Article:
What is an IP rating
In the electrical world, an IP rating is the rating given to a certain product to represent the quality of water and substance resistance. This is an extremely important aspect of electrical products, as if they are exposed to these elements for a prolonged period of time, then they will cease to work and can also cause injury.
The standards are set by the IP Code, or Ingress Protection Code, IEC standard 60529, (also known as the International Protection Code), and companies have to build their products to the specifications and standards, then send their products off for inspection and testing.
The IP rating is the given rating for resistance against alien substances and the rating is split in a way that will show the resistance from solid substances first – in a 1-6 rating with six being the best and then the second digit is the water resistance rating, which is given a 1-8 rating. It is worth noting that water resistance and being waterproof are different, water resistant is exactly what it says, a resistance, so that it cannot remain submerged indefinitely.
The difference between IP67 & IP68
The difference between the two is subtle but it can make a drastic difference to how your product is received. What you will generally find is that most of your everyday electrics will have a six rating when it comes to the solid substance rating, this means that no harmful dust or dirt can penetrate the product. The top two ratings of water resistance, seven & eight, are where there is a level of disparity, with the seven rating offering protection against water immersion of one metre for up to 30 minutes, whilst the higher eight rating offers the same protection, in terms of time but at a 1.5 metre depth. Whilst this may not seem like a massive difference it is the equivalent of dropping your phone in the shallow end compared to the deep end. This could be the difference between complete shutdown of the electrics enclosed within the device or unit, and when in an industrial setting could be the difference between life and death.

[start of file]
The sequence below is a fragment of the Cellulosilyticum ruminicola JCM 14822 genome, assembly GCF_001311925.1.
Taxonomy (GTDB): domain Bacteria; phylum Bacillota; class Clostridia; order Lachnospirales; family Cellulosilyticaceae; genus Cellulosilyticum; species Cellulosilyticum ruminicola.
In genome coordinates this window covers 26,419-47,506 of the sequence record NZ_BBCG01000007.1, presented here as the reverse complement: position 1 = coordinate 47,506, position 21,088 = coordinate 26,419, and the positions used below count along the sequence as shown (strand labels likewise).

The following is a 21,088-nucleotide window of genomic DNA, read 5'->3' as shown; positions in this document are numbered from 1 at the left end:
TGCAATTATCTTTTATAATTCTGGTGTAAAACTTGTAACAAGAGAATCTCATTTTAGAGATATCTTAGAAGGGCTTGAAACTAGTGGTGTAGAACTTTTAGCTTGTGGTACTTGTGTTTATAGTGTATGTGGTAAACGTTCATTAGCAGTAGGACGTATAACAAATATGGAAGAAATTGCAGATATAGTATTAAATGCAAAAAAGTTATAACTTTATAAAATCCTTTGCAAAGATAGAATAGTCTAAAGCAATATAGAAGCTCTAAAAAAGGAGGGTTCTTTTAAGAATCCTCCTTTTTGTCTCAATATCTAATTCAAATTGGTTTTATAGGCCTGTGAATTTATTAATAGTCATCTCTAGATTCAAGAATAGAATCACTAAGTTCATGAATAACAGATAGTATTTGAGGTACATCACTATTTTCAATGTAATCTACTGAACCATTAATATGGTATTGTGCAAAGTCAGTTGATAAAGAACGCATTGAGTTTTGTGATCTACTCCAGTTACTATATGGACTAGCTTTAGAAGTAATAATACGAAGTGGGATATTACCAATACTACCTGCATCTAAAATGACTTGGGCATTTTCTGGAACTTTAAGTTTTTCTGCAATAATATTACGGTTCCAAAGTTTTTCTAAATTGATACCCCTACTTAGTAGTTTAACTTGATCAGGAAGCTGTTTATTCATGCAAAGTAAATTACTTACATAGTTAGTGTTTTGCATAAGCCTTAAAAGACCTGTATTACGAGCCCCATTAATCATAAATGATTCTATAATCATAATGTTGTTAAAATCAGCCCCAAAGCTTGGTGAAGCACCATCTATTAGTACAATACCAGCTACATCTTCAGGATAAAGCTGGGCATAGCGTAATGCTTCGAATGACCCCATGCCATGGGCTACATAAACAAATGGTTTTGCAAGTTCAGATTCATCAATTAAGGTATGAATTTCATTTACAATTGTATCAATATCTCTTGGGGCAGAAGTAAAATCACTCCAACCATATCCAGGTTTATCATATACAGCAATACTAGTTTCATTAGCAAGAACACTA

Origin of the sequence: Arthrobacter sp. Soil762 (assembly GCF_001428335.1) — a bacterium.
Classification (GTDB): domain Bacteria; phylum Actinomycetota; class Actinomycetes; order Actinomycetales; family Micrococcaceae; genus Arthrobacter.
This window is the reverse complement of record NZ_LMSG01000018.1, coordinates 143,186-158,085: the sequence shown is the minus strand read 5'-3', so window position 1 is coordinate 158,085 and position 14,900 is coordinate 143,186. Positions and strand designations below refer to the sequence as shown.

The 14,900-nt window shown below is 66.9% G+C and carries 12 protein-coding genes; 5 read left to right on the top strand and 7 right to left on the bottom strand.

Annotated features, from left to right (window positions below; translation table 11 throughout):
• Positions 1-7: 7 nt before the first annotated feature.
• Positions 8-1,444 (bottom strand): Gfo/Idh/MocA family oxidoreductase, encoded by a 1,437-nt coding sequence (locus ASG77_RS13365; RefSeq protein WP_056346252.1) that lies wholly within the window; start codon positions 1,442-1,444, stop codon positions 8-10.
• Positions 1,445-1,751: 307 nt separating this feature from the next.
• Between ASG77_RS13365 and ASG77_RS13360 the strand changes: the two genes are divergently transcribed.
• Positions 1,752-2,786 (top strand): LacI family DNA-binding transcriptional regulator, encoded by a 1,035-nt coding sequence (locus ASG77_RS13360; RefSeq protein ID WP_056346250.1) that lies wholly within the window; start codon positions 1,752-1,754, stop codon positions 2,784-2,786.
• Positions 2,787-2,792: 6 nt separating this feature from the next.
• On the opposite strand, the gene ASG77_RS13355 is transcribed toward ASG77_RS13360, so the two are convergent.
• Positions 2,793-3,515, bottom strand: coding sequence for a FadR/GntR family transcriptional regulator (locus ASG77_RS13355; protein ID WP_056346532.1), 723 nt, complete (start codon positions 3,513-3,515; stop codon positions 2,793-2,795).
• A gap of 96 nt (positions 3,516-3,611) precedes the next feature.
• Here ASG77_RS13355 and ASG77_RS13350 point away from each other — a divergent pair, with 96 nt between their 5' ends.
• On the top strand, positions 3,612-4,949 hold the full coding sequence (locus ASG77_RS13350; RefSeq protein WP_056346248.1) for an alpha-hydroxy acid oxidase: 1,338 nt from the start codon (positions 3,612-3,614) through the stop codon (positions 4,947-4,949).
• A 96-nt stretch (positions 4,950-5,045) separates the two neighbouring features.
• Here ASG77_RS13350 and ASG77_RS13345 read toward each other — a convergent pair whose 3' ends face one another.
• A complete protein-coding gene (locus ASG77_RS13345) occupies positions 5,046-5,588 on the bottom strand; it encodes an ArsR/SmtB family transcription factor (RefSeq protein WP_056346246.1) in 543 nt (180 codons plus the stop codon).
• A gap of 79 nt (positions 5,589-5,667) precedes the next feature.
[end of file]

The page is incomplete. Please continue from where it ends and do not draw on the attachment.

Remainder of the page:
Now I wouldn’t go testing this type of thing yourself, and it is not advisable to try putting electrical equipment, especially live ones, into any volume of water. Leave the testing to the experts!
How reliable are the IP ratings?
Whilst IP ratings are issued from a regulatory body there are always some caveats. Companies are always looking for the best ratings for their products, as this can be used as part of their marketing strategy, so can often slightly mislead you on the overall effectiveness of their products. It is always worth checking the small print when purchasing the product in order to fully understand the rating. An example of this is the 2015 Sony Xperia launch that included an image of the camera being used underwater to take pictures, but as Sony started to get complaints about the damage caused when using the phone underwater and, despite its IP68 rating, Sony stated that the rating was obtained in a controlled environment when in standby mode and therefore performance couldn’t guaranteed when in full use.
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